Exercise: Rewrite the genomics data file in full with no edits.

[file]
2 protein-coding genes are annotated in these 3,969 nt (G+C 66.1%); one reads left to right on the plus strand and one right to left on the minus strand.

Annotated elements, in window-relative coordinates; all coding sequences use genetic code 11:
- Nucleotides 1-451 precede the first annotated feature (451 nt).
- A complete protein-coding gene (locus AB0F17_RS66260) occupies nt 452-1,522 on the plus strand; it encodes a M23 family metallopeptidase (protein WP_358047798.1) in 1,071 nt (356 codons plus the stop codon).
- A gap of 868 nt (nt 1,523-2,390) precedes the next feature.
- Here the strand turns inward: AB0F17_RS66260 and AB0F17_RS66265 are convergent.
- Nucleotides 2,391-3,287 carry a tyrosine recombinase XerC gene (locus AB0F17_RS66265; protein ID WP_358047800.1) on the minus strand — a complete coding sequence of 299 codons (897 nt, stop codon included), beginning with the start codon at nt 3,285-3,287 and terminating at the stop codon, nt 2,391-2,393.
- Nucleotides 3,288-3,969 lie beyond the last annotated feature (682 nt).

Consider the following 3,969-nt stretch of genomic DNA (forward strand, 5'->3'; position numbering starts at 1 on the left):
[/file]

2 protein-coding genes are annotated in these 3,969 nt (G+C 66.1%); one reads left to right on the plus strand and one right to left on the minus strand.

Annotated elements, in window-relative coordinates; all coding sequences use genetic code 11:
- Nucleotides 1-451 precede the first annotated feature (451 nt).
- A complete protein-coding gene (locus AB0F17_RS66260) occupies nt 452-1,522 on the plus strand; it encodes a M23 family metallopeptidase (protein WP_358047798.1) in 1,071 nt (356 codons plus the stop codon).
- A gap of 868 nt (nt 1,523-2,390) precedes the next feature.
- Here the strand turns inward: AB0F17_RS66260 and AB0F17_RS66265 are convergent.
- Nucleotides 2,391-3,287 carry a tyrosine recombinase XerC gene (locus AB0F17_RS66265; protein ID WP_358047800.1) on the minus strand — a complete coding sequence of 299 codons (897 nt, stop codon included), beginning with the start codon at nt 3,285-3,287 and terminating at the stop codon, nt 2,391-2,393.
- Nucleotides 3,288-3,969 lie beyond the last annotated feature (682 nt).

Consider the following 3,969-nt stretch of genomic DNA (forward strand, 5'->3'; position numbering starts at 1 on the left):